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Delaney has introduced a three-part “Living Wage Plan,” which would nearly double the Earned Income Tax Credit, raise the minimum wage to $15 an hour and index it to inflation, and establish an eight-week paid family leave program. To pay for it, he proposes rolling back Trump’s 2017 tax cuts as well as raising the capital gains rate for high earners. He also proposes taxing corporate investment in automation that displaces workers. As a congressman, Delaney was among the Democrats who supported the Trans-Pacific Partnership, an 11-nation trade deal negotiated under Obama that Trump withdrew from in one of his first acts as President. That agreement, which has gone ahead without the US, was designed in part to counter Chinese influence. Delaney has said he opposes Trump’s tariff-centric approach to negotiating trade with China, which Delaney argues is harming rural America. More on Delaney’s economic policy
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As a congressman, Delaney introduced the Early Learning Act, which would provide free, universal pre-K paid for by a surtax of 1.5% on those who make more than $500,000 a year. He supports free public community college and technical training but is not in favor of providing universal tuition-free four-year college. He’s said he wants to allow student loan borrowers to refinance or discharge loans in bankruptcy, but has called loan forgiveness proposals “ridiculous.” In July 2019, Delaney proposed a mandatory national service plan that would provide two years of free tuition at a public college or university, and up to three years of tuition for those who extend their service periods. Tuition could also be applied to vocational or technical training. More on Delaney’s education policy
gun violence
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Delaney supports universal background checks and a ban on AR-15-style weapons and high-capacity magazines. He’s also in favor of so-called “red flag” laws, which allow families and police to petition a judge to temporarily block someone’s access to firearms if there is credible concern they might hurt themselves or others. “We live in a country where we have the Second Amendment, which I support. So that gives the American people the right to bear arms, and under the Second Amendment, they have the right to bear handguns,” he said to The New York Times in June 2019. “But I do think that’s not an unlimited right.” More on Delaney’s gun violence policy
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Delaney has proposed enrolling all Americans in a public health insurance program he calls “BetterCare” that would replace the employer-sponsored insurance system. Individuals could opt out and receive a tax credit to buy their own policies. Americans and employers could also buy supplemental coverage from private insurers to cover additional services. Delaney would combat rising prescription drug prices by levying a 100% tax on pharmaceutical companies for the difference in the average price of a drug sold in the US vs. in other developed countries. He would also allow the federal government to negotiate drug prices with pharmaceutical companies. More on Delaney’s health care policy
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Delaney supports providing a pathway to citizenship for undocumented immigrants, including some brought to the US as children. He would look to increase the number of refugees admitted to the US to 110,000 a year, he told The Washington Post. He would also work to enhance border security through “high-tech solutions, fencing, increased security personnel” and to increase security at ports of entry. More on Delaney’s immigration policy


What to know about the FBI's search of Trump's Florida resort and his potential legal exposure
Updated 2:39 PM ET, Tue Aug 9, 2022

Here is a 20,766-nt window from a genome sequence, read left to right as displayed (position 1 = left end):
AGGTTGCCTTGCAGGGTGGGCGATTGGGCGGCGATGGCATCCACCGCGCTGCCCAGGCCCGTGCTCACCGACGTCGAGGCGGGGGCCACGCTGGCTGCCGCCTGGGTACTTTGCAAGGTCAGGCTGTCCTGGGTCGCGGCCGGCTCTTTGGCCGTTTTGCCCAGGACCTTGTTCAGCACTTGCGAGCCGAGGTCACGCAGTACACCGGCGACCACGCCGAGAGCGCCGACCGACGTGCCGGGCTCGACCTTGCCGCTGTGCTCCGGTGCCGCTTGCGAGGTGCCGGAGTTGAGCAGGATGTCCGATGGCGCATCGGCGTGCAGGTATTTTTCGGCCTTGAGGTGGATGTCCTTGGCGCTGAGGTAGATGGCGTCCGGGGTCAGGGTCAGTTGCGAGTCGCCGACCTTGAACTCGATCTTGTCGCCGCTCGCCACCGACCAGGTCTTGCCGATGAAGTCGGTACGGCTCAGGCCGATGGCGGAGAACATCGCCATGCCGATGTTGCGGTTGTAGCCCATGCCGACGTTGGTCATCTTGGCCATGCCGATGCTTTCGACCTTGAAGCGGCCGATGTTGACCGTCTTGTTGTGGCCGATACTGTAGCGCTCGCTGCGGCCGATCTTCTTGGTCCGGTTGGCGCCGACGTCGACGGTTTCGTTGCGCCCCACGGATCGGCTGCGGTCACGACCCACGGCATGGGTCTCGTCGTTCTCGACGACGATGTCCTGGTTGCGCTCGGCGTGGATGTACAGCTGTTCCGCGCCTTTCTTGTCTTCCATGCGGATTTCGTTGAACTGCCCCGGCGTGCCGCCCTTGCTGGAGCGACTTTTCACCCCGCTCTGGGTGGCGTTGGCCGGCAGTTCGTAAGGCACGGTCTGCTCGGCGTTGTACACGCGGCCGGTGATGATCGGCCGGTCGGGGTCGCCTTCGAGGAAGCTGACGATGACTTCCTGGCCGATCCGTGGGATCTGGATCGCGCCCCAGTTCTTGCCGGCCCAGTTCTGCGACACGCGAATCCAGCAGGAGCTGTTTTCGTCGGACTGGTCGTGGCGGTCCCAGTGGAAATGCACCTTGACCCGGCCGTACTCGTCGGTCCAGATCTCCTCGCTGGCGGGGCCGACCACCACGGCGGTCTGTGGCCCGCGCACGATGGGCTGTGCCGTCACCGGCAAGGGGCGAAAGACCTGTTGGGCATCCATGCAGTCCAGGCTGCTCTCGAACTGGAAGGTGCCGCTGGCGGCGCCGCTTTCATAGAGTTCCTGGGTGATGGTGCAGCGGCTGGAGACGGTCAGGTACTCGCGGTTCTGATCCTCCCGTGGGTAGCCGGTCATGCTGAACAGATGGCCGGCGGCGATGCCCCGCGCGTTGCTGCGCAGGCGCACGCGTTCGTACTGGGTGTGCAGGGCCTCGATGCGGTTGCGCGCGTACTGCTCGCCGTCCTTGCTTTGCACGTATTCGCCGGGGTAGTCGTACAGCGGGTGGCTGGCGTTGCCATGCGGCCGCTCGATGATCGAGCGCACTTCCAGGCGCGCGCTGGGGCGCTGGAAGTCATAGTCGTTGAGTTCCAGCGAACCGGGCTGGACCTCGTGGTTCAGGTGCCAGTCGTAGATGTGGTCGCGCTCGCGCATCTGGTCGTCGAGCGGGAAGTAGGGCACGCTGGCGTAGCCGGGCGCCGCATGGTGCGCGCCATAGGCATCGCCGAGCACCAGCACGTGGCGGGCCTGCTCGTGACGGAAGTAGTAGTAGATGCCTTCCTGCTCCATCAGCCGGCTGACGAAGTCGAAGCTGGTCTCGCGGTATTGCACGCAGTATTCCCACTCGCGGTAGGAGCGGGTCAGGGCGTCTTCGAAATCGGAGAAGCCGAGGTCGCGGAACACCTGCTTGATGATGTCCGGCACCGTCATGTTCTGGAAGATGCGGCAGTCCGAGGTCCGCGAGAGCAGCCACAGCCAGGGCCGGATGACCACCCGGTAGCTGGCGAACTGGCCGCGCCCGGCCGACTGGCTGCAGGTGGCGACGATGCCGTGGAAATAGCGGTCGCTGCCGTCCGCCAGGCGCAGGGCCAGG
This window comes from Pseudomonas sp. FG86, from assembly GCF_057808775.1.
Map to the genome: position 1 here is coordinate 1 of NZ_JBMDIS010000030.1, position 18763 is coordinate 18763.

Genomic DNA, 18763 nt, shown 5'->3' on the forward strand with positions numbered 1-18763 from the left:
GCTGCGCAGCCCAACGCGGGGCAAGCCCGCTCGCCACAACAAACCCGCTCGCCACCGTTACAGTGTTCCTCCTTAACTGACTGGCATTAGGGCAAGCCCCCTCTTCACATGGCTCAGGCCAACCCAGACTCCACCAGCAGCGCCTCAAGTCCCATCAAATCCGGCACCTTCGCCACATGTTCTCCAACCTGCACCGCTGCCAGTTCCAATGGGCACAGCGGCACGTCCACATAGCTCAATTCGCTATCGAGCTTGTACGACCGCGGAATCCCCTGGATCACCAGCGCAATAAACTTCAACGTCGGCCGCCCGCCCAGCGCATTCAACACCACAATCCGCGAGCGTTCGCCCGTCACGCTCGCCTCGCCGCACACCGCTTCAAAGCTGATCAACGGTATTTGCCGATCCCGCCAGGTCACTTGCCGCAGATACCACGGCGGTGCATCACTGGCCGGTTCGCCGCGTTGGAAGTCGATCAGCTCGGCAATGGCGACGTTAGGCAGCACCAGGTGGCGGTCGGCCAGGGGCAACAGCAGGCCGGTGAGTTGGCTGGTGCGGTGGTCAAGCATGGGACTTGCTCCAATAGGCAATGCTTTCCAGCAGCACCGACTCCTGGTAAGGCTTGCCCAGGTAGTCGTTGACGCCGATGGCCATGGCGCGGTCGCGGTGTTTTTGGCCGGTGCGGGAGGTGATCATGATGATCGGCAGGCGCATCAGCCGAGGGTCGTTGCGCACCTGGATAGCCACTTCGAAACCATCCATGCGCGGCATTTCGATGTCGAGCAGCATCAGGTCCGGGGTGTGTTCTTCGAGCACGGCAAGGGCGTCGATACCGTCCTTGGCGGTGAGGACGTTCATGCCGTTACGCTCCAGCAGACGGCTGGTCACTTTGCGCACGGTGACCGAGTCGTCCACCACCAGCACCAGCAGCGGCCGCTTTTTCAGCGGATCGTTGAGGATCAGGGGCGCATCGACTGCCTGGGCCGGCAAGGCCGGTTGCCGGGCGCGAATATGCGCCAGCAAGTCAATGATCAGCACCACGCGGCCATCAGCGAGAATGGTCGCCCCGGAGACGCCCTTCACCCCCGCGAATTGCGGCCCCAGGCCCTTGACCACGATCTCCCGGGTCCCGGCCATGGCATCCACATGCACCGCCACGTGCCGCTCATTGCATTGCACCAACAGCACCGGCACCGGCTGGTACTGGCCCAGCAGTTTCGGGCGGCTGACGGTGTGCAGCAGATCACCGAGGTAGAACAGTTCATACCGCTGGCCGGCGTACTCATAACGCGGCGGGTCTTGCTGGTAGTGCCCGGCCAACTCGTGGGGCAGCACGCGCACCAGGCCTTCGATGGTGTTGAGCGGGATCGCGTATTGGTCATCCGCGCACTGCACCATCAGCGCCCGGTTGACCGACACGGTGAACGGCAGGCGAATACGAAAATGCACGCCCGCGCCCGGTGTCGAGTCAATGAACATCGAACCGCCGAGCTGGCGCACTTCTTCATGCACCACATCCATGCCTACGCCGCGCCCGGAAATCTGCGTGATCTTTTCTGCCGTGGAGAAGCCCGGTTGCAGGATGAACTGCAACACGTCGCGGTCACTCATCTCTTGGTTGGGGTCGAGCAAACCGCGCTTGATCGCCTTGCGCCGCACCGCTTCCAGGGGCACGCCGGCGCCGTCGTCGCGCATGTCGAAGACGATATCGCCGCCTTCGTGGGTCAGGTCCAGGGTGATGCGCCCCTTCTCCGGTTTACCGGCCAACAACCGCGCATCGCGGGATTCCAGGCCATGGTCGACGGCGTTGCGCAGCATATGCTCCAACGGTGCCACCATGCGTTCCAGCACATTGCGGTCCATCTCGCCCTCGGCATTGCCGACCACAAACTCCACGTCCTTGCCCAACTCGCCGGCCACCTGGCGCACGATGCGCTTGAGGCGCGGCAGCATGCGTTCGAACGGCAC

The FBI search of former President Donald Trump's residence in Florida on Monday signaled an extraordinary escalation of an investigation into the handling of certain documents from his presidency and raises questions about whether his legal exposure extends beyond whether he improperly took government records when he left the White House. What exactly the FBI was searching for and why is still unknown. But to obtain a search warrant, investigators would have had to show a judge that there was probable cause of a crime and that evidence of that crime was located at Mar-a-Lago, Trump's Palm Beach resort. Here's what to know about the legal significance of the search, which comes as Trump is preparing a potential 2024 presidential run, and what could come next: What would it have taken for the DOJ to have obtained the search warrant? To get judicial approval for the search, investigators would have had to present to a judge a detailed affidavit that would establish that probable cause exists to believe that a crime had been committed and that that evidence of that crime exists in recent days at the property where the search is being sought. The search warrant would have been filed under seal, meaning that its details are not publicly available at the moment (though they could become public in the future). The federal courthouse in West Palm Beach lists only one sealed search warrant application since June that was still not closed as of Friday, according to the court's public register of cases. But before prosecutors got to the point of asking a magistrate judge to approve the warrant, in order to move forward with a search that carried such historical and political significance, investigators would have had to obtain the OK from the highest levels of the Justice Department, legal experts told CNN. Former DOJ officials told CNN that it was likely that, at the very least, Deputy Attorney General Lisa Monaco would have had to have given the green light and that Attorney General Merrick Garland and/or FBI Director Chris Wray may have also been consulted. "Not only would the investigators have to suggest it, not only would a line prosecutor have to agree with it, but multiple layers of management would have had to approved of it -- all the way up to the Attorney General," Daren Firestone, a former DOJ attorney, told CNN. The Justice Department has declined to comment. What does this mean for Trump's legal exposure? To take the extraordinary step of executing a search warrant on a former president's home suggests investigators are looking at more than what the National Archives had previously recovered from Mar-a-Lago, according to legal experts. In January, the National Archives retrieved 15 boxes of records from Mar-a-Lago, including materials that had been identified as classified, but activity around those boxes have been quiet since the spring. "I really don't believe that the department would have taken such a significant step as pursuing a search warrant for the president's residence about information they already had back," Andrew McCabe, a former FBI deputy director and CNN contributor, said on CNN "Newsroom." "There had to be a suspicion, a concern and indeed specific information that led them to believe that there were additional materials that were not turned over." Before the news of Monday's search, a law known as the Presidential Records Act had been forefront of public speculation about Trump's legal jeopardy as other investigatory steps were taken related to the handling of documents from Trump's White House. That law -- passed after Watergate to make clear that certain records from a presidency belong to the public and not the former office holder -- is not a criminal statute and has been seen as relatively toothless law. A search warrant and the presence of the FBI signifies a criminal investigation. There are other record retention statutes that bring with them criminal penalties -- such as the Espionage Act -- but at this point it's not clear what criminal statutes have been implicated in the Justice Department investigation. It is a crime to destroy or remove federal records, or to mishandle classified documents. There are other federal laws that aim prevent the tampering of information during an investigation. Earlier this year, the Justice Department issued subpoenas for presidential materials including classified documents that the National Archives had previously retrieved. The FBI also interviewed Trump aides at Mar-a-Lago in the spring as part of the probe, according to a source familiar with the matter. For investigators to escalate their probe with a search, "there would have to be something serious enough that would merit more than a slap on the wrist," Firestone, now a partner at the DC-based firm Levy Firestone Muse, said. It's also notable that the DOJ hasn't gone the route of civil litigation against the former president for how he handled the documents in question. Just last week, the Justice Department filed a civil lawsuit against former Trump White House official Peter Navarro, alleging that Navarro had violated the Presidential Records Act and seeking a court order compelling him to turn over emails from a private account that he used while working at the Trump White House. Why now? The search was executed two months after the previously unreported June 3 meeting between DOJ investigators and Trump's attorneys at the resort. During the visit, reported by CNN on Monday, four investigators, including the chief of the Counterintelligence and Export Control Section, toured a basement where boxes of materials were being stored. Five days later, investigators sent Trump's attorneys a letter asking them to further secure the room storing the documents, prompting aides to add a padlock to the room. For the FBI to execute a search warrant two months later hints that the federal officials were not satisfied with what they saw on the visit or that they were not confident in the voluntary cooperation they were receiving from Trump's team, some legal experts said. It's possible federal officials also needed official sign off to repossess classified records. "The fact that the FBI learned Trump still had documents at [Mar a Lago] in June, and felt the need to come back two months later with a search warrant, indicates to me that the agency has evidence that Trump and his staff were holding onto additional classified records and not taking any steps to properly return them to the Archives," Bradley Moss, a national security lawyer, told CNN in an email. It also may have taken months for the Justice Department to decide to do search and how it should go about it. When the FBI was leaving Mar-a-Lago, Trump's team would have received a document akin to a receipt of what was taken. But DOJ can be as vague as it wants in that documentation. More broadly, the Justice Department can keep large swaths of its investigation secret, as the Justice Department made clear in court filings Monday evening around its search of John Eastman, the former Trump lawyer who spearheaded plots to subvert the 2020 election. In that filing -- where the Justice Department was arguing against an Eastman request that January 6 investigators return devices seized from him in late June in New Mexico -- prosecutors said there was no obligation for the Department to share with Eastman more details about the status of its probe. "The Government has no doubt that the movant would like to have full knowledge of the Government's investigation and the ability to 'engage [federal agents] in a debate over the basis of the warrant," the filing said. "But the law only, and properly, requires a neutral magistrate judge to find probable cause to search for and seize any electronic devices on his person; it does not require that the person searched know the basis for the warrant." What happens next? It still not known how off guard Trump's lawyers were with the FBI actions taken Monday and what Trump's team has been arguing to the DOJ about the handling of the documents in previous interactions with investigators. Trump could take a pre-emptive legal step to challenge in court the way the FBI handled the search, perhaps with the goal of getting thrown out any evidence investigators had obtained or at least to try to get more information about what investigators in probing. But without such court activity, the next steps of the investigation could very well continue in secret. Can Trump be barred from running for president if he is found to have violated records law? Another law that may be implicated by the FBI's search is one barring the willful concealment, removal or mutilation of government records. That law threatens as a punishment disqualification "from holding any office under the United States." However, there are questions about the constitutionality of that law and its applicability to a Trump presidential run, if he were to be convicted under it. Because the Constitution sets specific qualifications for presidential office -- and lays out a separate impeachment process for disqualifying presidents from holding office in the future -- some argue that Congress would not have the authority to enact such a statute that would apply to a presidential candidate.